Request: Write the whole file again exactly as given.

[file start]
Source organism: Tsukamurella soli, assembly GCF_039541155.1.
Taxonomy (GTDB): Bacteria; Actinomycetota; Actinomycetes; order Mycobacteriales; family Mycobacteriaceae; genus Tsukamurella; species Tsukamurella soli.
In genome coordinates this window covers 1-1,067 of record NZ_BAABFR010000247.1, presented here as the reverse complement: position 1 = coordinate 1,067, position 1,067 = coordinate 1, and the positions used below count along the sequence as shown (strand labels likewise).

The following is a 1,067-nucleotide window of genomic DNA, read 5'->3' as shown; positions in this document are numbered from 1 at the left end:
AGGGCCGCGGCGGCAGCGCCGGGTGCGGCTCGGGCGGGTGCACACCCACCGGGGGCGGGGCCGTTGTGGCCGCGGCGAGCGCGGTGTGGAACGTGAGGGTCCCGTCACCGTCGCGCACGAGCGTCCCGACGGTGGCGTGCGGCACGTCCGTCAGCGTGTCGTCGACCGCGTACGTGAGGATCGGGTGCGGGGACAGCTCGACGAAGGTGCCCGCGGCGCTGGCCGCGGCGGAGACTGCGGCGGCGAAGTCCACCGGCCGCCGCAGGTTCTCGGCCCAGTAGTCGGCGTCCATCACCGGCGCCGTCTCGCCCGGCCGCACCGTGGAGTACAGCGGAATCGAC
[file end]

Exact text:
Source organism: Tsukamurella soli, assembly GCF_039541155.1.
Taxonomy (GTDB): Bacteria; Actinomycetota; Actinomycetes; order Mycobacteriales; family Mycobacteriaceae; genus Tsukamurella; species Tsukamurella soli.
In genome coordinates this window covers 1-1,067 of record NZ_BAABFR010000247.1, presented here as the reverse complement: position 1 = coordinate 1,067, position 1,067 = coordinate 1, and the positions used below count along the sequence as shown (strand labels likewise).

The following is a 1,067-nucleotide window of genomic DNA, read 5'->3' as shown; positions in this document are numbered from 1 at the left end:
AGGGCCGCGGCGGCAGCGCCGGGTGCGGCTCGGGCGGGTGCACACCCACCGGGGGCGGGGCCGTTGTGGCCGCGGCGAGCGCGGTGTGGAACGTGAGGGTCCCGTCACCGTCGCGCACGAGCGTCCCGACGGTGGCGTGCGGCACGTCCGTCAGCGTGTCGTCGACCGCGTACGTGAGGATCGGGTGCGGGGACAGCTCGACGAAGGTGCCCGCGGCGCTGGCCGCGGCGGAGACTGCGGCGGCGAAGTCCACCGGCCGCCGCAGGTTCTCGGCCCAGTAGTCGGCGTCCATCACCGGCGCCGTCTCGCCCGGCCGCACCGTGGAGTACAGCGGAATCGAC